Professor Richard Schoch explains how David Garrick, an 18th-century actor-manager and playwright, formed the popular attitudes towards Shakespeare that remain to this day.
When Shakespeare died in 1616, he was far from being the global icon ‘Shakespeare’ that we celebrate today. He was a leading English playwright, but not an isolated talent. And when London theatres reopened in 1660 upon the restoration of the British monarchy – Puritans had closed all theatres in 1642, during the Interregnum – plays were radically rewritten for performance: King Lear survived; the witches in Macbeth sang and danced; Miranda in The Tempest gained a sister. There was not yet a belief that Shakespeare’s original words were sacrosanct or that Shakespeare should be treated much differently from his peers – dramatists like Ben Jonson, Francis Beaumont and John Fletcher, whose works were sometimes more popular with Restoration audiences.
Our idea of Shakespeare as a singular genius who represents the sum and summit of British culture dates only from the middle of the 18th century, more than 100 years after Shakespeare’s death. This idea, which we now take for granted, was partly inspired by the publication of scholarly editions of Shakespeare’s plays, beginning with Nicholas Rowe’s six-volume edition in 1709 and continuing throughout the century, with important editions prepared by Alexander Pope (1725), William Warburton (1747), Samuel Johnson (1765), and Edmond Malone (1790). Unlike the four Folio texts that were printed between 1623 and 1685, 18th-century Shakespeare editions commented upon the text, updated spelling and punctuation, explained obscure terms, and attempted to reconcile variant or originally misprinted passages. In other words, they looked more or less like the Cambridge, Oxford or Arden editions of Shakespeare that are used today in classrooms around the world.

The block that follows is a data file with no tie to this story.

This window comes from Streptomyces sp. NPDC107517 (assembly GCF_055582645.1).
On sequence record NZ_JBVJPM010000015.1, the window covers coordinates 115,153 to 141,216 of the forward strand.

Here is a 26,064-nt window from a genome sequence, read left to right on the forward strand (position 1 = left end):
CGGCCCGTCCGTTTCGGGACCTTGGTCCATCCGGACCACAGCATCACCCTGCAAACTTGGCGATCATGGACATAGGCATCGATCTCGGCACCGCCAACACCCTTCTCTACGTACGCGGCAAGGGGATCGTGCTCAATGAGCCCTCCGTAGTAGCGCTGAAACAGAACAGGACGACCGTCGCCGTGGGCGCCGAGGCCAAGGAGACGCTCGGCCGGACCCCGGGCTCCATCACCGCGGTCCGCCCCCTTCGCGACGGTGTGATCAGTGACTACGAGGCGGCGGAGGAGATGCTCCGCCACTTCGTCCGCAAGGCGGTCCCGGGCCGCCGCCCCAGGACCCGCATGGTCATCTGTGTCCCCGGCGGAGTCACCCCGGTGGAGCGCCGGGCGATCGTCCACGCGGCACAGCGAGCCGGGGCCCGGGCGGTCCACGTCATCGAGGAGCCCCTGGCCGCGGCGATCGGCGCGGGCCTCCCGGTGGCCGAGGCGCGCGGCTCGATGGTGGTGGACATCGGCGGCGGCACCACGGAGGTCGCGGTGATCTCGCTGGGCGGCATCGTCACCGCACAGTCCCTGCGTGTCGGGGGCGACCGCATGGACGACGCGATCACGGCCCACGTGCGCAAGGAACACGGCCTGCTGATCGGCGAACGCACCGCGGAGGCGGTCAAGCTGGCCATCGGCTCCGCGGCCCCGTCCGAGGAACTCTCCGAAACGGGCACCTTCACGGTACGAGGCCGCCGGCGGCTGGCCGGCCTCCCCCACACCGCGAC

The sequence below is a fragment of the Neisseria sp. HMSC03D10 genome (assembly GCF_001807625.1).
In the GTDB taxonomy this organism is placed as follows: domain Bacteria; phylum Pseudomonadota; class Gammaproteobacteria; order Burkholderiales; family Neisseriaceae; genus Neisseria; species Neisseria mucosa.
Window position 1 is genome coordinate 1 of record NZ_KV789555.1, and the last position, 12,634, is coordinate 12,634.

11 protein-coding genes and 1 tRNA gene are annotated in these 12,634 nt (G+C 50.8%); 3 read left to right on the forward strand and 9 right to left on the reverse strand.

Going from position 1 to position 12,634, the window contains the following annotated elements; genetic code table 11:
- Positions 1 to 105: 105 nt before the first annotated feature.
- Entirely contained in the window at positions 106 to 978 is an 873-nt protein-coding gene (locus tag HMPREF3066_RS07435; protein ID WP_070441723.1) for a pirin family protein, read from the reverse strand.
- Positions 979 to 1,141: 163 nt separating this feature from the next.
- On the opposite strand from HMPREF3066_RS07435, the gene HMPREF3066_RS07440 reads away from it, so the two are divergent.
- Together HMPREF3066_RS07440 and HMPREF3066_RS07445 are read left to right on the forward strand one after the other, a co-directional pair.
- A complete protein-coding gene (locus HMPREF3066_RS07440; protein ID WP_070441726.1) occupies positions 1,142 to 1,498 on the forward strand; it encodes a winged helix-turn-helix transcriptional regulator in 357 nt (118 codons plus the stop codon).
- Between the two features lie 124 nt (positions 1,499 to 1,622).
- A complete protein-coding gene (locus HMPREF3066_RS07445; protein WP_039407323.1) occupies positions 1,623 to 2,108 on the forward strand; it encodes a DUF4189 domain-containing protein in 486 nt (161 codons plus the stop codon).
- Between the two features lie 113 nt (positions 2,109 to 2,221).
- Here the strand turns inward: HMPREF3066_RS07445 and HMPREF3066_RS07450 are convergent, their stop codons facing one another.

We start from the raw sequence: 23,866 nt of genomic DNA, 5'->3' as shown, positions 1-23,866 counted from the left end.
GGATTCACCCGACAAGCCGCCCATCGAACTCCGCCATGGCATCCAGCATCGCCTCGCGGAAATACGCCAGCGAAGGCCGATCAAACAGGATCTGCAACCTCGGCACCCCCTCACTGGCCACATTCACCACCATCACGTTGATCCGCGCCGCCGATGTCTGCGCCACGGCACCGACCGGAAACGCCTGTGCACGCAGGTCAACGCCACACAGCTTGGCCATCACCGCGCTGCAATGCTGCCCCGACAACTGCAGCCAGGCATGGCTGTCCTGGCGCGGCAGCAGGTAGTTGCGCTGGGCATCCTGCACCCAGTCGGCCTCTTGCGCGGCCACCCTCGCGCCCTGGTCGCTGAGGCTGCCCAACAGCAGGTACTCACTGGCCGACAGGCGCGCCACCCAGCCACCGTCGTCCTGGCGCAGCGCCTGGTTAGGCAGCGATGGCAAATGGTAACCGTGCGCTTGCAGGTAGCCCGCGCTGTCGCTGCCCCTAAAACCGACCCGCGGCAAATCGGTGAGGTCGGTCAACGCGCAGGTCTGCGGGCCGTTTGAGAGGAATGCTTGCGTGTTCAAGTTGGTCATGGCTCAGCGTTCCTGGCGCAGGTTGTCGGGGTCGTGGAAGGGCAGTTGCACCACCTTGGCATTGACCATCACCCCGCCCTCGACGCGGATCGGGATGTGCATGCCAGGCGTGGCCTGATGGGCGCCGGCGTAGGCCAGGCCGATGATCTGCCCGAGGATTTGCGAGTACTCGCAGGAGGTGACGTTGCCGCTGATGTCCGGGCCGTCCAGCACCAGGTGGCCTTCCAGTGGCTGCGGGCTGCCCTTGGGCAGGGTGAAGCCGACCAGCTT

An authoritative version of Shakespeare’s texts naturally created the expectation that such texts – and only such texts – would be used in theatrical performance. Indeed, most 18th-century theatre managers believed that Shakespeare’s plays no longer needed to be heavily adapted for performance. Some of the playwright’s words could be cut to keep the performance to a reasonable length; but words written by others should not be added to the original script.
The major exception to this respectful rule was the actor-manager and playwright David Garrick (1717-79), who dedicated his extraordinarily successful career to promoting Shakespeare as the supreme symbol of British culture. Garrick, the single most important figure in 18th-century Shakespeare, made his London debut at Goodman’s Fields in 1741, playing Richard III. Within six years, he rose to the top of his profession, running Drury Lane Theatre. Like Charles Macklin, his Irish-born mentor, Garrick was hailed for the ‘naturalistic’ style of his acting – a term that must always be put into context because each generation of theatre audiences has a different idea of what acting ‘naturally’ means. In the mid-18th century, it meant representing the successive emotions felt by a character throughout the play. Through gesture, pose, and facial expression, Garrick thrilled audiences with his embodiment of emotional truth.